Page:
This week The Magazine ANTIQUES paid a visit to OAF (January 16–19), the only fair of its kind to exhibit the work of outsider artists exclusively. Here are some highlights:
Arts Project Australia, a studio and advocacy group for mentally challenged artists, partnered with Dutton to feature the work of Chris O’Brien at the gallery’s booth this year. Though he’s in his mid-thirties, due to a learning disability O’Brien must live at home with his dad. O’Brien’s guiding fantasy is to one day be able to live outside the family home, in a relationship with someone else, a desire he processes by making houses out of fabric that he finds or that people give to him. To conceptually support the sculptural work, the artist also makes zines and short films.
Integral to the history of art brut (the European antecedent to what we in the States call outsider art) are the Artists of Gugging, a group of mentally or developmentally challenged artists who since 1981 have constellated at the House of Artists, on the grounds of the former Maria Gugging Psychiatric Clinic near Vienna. Over the past forty years their well-publicized activities have given rise to a gallery—through which the artists sell their work—a studio open to the public, and the Museum Gugging, which launched in 2006.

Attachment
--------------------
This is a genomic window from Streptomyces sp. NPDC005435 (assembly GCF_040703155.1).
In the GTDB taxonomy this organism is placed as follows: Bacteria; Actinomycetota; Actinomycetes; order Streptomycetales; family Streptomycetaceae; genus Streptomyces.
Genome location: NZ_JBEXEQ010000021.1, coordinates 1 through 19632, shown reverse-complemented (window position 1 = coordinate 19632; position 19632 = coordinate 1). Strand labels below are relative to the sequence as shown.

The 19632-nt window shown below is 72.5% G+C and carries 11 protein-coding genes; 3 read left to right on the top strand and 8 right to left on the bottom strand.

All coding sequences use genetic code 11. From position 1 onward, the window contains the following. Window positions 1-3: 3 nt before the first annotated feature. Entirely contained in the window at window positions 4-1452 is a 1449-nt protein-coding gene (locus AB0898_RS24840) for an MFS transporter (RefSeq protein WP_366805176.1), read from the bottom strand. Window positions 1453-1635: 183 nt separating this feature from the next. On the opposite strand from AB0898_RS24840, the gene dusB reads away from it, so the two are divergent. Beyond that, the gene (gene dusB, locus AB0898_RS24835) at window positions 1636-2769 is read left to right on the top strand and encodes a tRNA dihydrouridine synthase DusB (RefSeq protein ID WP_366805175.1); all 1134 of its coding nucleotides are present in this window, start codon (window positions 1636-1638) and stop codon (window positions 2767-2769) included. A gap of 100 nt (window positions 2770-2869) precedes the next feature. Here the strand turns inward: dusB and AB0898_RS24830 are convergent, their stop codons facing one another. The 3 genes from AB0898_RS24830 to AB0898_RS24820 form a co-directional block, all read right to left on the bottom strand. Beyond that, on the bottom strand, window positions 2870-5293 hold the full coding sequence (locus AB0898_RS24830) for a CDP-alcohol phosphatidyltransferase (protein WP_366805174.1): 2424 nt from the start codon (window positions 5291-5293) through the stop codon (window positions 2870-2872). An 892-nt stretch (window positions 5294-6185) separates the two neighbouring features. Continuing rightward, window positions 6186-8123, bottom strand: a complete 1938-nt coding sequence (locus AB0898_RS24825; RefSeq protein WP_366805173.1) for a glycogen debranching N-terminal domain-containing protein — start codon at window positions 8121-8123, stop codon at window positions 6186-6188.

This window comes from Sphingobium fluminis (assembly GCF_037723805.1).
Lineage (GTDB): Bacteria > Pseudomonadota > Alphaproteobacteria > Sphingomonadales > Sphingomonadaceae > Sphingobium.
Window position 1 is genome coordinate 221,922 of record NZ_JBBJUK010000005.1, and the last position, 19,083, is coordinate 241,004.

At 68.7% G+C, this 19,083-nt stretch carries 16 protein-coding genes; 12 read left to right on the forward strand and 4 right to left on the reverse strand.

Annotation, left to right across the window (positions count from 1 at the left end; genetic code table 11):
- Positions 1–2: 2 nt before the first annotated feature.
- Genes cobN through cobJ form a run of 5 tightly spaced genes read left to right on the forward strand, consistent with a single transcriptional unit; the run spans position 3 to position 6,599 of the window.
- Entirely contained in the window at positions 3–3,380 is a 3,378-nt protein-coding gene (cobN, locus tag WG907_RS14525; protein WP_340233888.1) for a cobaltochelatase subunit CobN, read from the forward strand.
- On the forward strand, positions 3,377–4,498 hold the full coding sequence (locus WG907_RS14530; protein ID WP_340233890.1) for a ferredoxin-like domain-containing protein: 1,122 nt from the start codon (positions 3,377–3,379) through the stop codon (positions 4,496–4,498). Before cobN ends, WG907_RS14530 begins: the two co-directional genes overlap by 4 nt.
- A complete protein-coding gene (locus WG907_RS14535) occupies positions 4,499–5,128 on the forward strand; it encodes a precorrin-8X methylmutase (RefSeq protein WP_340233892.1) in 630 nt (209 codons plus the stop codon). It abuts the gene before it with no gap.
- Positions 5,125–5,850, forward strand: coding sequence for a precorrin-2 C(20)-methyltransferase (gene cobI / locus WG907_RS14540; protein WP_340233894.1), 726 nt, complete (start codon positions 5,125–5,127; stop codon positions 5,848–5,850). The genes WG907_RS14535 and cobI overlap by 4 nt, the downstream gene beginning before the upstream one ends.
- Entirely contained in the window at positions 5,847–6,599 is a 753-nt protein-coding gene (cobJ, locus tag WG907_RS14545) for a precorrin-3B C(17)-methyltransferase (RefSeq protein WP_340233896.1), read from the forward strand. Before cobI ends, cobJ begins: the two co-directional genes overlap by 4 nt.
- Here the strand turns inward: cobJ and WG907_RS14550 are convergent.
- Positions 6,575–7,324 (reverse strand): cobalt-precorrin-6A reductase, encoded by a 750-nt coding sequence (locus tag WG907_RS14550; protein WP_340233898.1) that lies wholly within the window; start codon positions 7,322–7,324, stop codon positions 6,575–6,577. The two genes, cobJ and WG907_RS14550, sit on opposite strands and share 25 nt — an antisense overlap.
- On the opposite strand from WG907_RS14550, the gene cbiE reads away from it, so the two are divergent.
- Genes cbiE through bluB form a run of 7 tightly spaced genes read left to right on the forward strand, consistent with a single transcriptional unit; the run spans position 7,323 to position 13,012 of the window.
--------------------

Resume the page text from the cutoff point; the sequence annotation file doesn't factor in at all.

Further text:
Gugging Artist August Walla was being shown by Galerie Gugging. Born in 1936, Walla’s artistic practice early on consisted in painting trees, buildings, and other elements of the natural and built environment with words from his personal language, then photographing them. “It was like street art,” says Irina Katnik. “He wanted to create his own world.” Moving into the House of Artists in 1983, Walla started drawing city- and townscapes, which he continued to do until his death in 2001.
Next door, Ricco/Maresca Gallery had brought the work of another Gugging Artist, Leopold Strobl, whose métier was clipping photographs from newspapers and coloring over them with a palette of yellows, green, and black (and sometimes red). Often, a dark obelisk-like form squats ominously in the middle of the compositions, which are small enough to recall hand-colored postcards from the early twentieth century.
Purvis Young was inspired by Northern murals like Chicago’s 1967 Wall of Respect, which depicted black cultural figures like Gwendolyn Brooks and Malcolm X and was destroyed in 1971. He took up a brush and started painting on wood he’d scavenged from shipping crates, hanging his work on the boarded up storefronts lining an alley in Miami’s Overton neighborhood. He named the place Goodbread Alley, and as word spread it would be overrun by tourists, some of whom bought pieces right off the wall. In the paintings at Hirschl & Adler Modern, haloed figures and herds of wild horses—two of Young’s favorite themes—cavort. “I just paint good people,” the artist told the Souls Grown Deep foundation in the mid nineties, “I don’t know what happens to the bad ones.”